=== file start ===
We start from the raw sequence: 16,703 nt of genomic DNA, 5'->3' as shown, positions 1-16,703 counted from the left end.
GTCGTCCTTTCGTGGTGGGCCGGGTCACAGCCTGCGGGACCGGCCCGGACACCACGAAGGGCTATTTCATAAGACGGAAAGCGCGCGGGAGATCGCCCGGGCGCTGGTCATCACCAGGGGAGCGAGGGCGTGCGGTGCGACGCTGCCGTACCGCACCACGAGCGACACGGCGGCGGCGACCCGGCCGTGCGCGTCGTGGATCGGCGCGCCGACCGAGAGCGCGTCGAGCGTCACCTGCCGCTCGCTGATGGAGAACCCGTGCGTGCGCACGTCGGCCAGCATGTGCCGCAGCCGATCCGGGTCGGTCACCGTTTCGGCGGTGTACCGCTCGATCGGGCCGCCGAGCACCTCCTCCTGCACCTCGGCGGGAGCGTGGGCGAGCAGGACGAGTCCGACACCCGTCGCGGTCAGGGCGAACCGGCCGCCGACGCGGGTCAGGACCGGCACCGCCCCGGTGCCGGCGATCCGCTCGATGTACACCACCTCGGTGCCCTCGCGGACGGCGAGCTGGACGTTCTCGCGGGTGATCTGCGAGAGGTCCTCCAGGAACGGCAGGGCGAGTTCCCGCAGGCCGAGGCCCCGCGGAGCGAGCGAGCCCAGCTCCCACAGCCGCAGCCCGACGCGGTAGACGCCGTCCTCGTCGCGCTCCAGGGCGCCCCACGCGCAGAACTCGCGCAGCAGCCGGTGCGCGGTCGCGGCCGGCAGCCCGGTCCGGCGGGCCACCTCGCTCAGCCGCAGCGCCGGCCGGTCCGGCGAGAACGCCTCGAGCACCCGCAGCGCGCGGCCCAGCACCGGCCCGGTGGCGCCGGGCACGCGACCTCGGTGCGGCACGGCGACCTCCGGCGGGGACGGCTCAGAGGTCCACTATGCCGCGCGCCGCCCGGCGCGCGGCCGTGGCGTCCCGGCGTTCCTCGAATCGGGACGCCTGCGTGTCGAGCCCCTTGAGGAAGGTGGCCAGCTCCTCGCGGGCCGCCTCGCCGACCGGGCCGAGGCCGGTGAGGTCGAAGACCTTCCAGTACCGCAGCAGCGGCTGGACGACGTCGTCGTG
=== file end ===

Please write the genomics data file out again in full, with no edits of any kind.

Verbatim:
We start from the raw sequence: 16,703 nt of genomic DNA, 5'->3' as shown, positions 1-16,703 counted from the left end.
GTCGTCCTTTCGTGGTGGGCCGGGTCACAGCCTGCGGGACCGGCCCGGACACCACGAAGGGCTATTTCATAAGACGGAAAGCGCGCGGGAGATCGCCCGGGCGCTGGTCATCACCAGGGGAGCGAGGGCGTGCGGTGCGACGCTGCCGTACCGCACCACGAGCGACACGGCGGCGGCGACCCGGCCGTGCGCGTCGTGGATCGGCGCGCCGACCGAGAGCGCGTCGAGCGTCACCTGCCGCTCGCTGATGGAGAACCCGTGCGTGCGCACGTCGGCCAGCATGTGCCGCAGCCGATCCGGGTCGGTCACCGTTTCGGCGGTGTACCGCTCGATCGGGCCGCCGAGCACCTCCTCCTGCACCTCGGCGGGAGCGTGGGCGAGCAGGACGAGTCCGACACCCGTCGCGGTCAGGGCGAACCGGCCGCCGACGCGGGTCAGGACCGGCACCGCCCCGGTGCCGGCGATCCGCTCGATGTACACCACCTCGGTGCCCTCGCGGACGGCGAGCTGGACGTTCTCGCGGGTGATCTGCGAGAGGTCCTCCAGGAACGGCAGGGCGAGTTCCCGCAGGCCGAGGCCCCGCGGAGCGAGCGAGCCCAGCTCCCACAGCCGCAGCCCGACGCGGTAGACGCCGTCCTCGTCGCGCTCCAGGGCGCCCCACGCGCAGAACTCGCGCAGCAGCCGGTGCGCGGTCGCGGCCGGCAGCCCGGTCCGGCGGGCCACCTCGCTCAGCCGCAGCGCCGGCCGGTCCGGCGAGAACGCCTCGAGCACCCGCAGCGCGCGGCCCAGCACCGGCCCGGTGGCGCCGGGCACGCGACCTCGGTGCGGCACGGCGACCTCCGGCGGGGACGGCTCAGAGGTCCACTATGCCGCGCGCCGCCCGGCGCGCGGCCGTGGCGTCCCGGCGTTCCTCGAATCGGGACGCCTGCGTGTCGAGCCCCTTGAGGAAGGTGGCCAGCTCCTCGCGGGCCGCCTCGCCGACCGGGCCGAGGCCGGTGAGGTCGAAGACCTTCCAGTACCGCAGCAGCGGCTGGACGACGTCGTCGTG